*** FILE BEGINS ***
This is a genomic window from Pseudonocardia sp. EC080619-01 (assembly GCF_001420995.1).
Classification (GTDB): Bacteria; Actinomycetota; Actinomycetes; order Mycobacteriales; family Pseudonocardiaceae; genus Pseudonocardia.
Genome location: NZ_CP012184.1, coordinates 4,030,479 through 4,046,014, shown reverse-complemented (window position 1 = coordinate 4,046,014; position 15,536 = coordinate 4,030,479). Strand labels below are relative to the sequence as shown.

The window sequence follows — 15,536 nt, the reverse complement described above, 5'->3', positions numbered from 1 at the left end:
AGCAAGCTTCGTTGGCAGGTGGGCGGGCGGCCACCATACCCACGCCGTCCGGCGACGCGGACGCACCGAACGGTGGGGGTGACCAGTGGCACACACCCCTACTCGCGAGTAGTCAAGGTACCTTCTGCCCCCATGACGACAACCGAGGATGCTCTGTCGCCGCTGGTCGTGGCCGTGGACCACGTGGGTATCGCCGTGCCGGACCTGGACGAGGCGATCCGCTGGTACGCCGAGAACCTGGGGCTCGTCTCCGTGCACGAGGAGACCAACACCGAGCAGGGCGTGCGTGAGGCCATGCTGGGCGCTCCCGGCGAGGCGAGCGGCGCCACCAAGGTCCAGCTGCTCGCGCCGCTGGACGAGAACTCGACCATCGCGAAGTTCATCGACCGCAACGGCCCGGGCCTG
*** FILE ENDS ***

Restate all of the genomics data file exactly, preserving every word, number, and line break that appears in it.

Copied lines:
This is a genomic window from Pseudonocardia sp. EC080619-01 (assembly GCF_001420995.1).
Classification (GTDB): Bacteria; Actinomycetota; Actinomycetes; order Mycobacteriales; family Pseudonocardiaceae; genus Pseudonocardia.
Genome location: NZ_CP012184.1, coordinates 4,030,479 through 4,046,014, shown reverse-complemented (window position 1 = coordinate 4,046,014; position 15,536 = coordinate 4,030,479). Strand labels below are relative to the sequence as shown.

The window sequence follows — 15,536 nt, the reverse complement described above, 5'->3', positions numbered from 1 at the left end:
AGCAAGCTTCGTTGGCAGGTGGGCGGGCGGCCACCATACCCACGCCGTCCGGCGACGCGGACGCACCGAACGGTGGGGGTGACCAGTGGCACACACCCCTACTCGCGAGTAGTCAAGGTACCTTCTGCCCCCATGACGACAACCGAGGATGCTCTGTCGCCGCTGGTCGTGGCCGTGGACCACGTGGGTATCGCCGTGCCGGACCTGGACGAGGCGATCCGCTGGTACGCCGAGAACCTGGGGCTCGTCTCCGTGCACGAGGAGACCAACACCGAGCAGGGCGTGCGTGAGGCCATGCTGGGCGCTCCCGGCGAGGCGAGCGGCGCCACCAAGGTCCAGCTGCTCGCGCCGCTGGACGAGAACTCGACCATCGCGAAGTTCATCGACCGCAACGGCCCGGGCCTG